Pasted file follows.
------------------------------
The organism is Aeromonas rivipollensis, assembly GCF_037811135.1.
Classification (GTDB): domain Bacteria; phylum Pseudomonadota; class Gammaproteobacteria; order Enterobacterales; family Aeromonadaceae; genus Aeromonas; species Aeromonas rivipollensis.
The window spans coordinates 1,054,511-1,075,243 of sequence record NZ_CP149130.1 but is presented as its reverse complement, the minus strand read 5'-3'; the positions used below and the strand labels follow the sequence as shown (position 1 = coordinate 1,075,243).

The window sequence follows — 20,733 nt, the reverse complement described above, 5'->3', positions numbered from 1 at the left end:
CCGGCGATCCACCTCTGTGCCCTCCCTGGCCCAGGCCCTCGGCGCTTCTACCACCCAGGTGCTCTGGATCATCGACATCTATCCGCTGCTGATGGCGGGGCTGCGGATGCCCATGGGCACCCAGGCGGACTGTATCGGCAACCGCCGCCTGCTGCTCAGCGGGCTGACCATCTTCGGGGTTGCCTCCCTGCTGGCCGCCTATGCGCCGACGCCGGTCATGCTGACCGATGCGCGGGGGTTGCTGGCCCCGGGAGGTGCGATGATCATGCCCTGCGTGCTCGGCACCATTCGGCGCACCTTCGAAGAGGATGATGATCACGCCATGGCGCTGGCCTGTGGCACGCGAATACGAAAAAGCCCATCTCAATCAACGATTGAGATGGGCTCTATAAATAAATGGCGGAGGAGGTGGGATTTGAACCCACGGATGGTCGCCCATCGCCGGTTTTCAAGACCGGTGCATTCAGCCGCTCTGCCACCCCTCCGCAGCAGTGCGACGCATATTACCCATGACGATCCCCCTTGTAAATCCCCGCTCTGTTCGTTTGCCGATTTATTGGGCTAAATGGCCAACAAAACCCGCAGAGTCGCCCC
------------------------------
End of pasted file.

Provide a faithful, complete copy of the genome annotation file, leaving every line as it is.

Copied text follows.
The organism is Aeromonas rivipollensis, assembly GCF_037811135.1.
Classification (GTDB): domain Bacteria; phylum Pseudomonadota; class Gammaproteobacteria; order Enterobacterales; family Aeromonadaceae; genus Aeromonas; species Aeromonas rivipollensis.
The window spans coordinates 1,054,511-1,075,243 of sequence record NZ_CP149130.1 but is presented as its reverse complement, the minus strand read 5'-3'; the positions used below and the strand labels follow the sequence as shown (position 1 = coordinate 1,075,243).

The window sequence follows — 20,733 nt, the reverse complement described above, 5'->3', positions numbered from 1 at the left end:
CCGGCGATCCACCTCTGTGCCCTCCCTGGCCCAGGCCCTCGGCGCTTCTACCACCCAGGTGCTCTGGATCATCGACATCTATCCGCTGCTGATGGCGGGGCTGCGGATGCCCATGGGCACCCAGGCGGACTGTATCGGCAACCGCCGCCTGCTGCTCAGCGGGCTGACCATCTTCGGGGTTGCCTCCCTGCTGGCCGCCTATGCGCCGACGCCGGTCATGCTGACCGATGCGCGGGGGTTGCTGGCCCCGGGAGGTGCGATGATCATGCCCTGCGTGCTCGGCACCATTCGGCGCACCTTCGAAGAGGATGATGATCACGCCATGGCGCTGGCCTGTGGCACGCGAATACGAAAAAGCCCATCTCAATCAACGATTGAGATGGGCTCTATAAATAAATGGCGGAGGAGGTGGGATTTGAACCCACGGATGGTCGCCCATCGCCGGTTTTCAAGACCGGTGCATTCAGCCGCTCTGCCACCCCTCCGCAGCAGTGCGACGCATATTACCCATGACGATCCCCCTTGTAAATCCCCGCTCTGTTCGTTTGCCGATTTATTGGGCTAAATGGCCAACAAAACCCGCAGAGTCGCCCC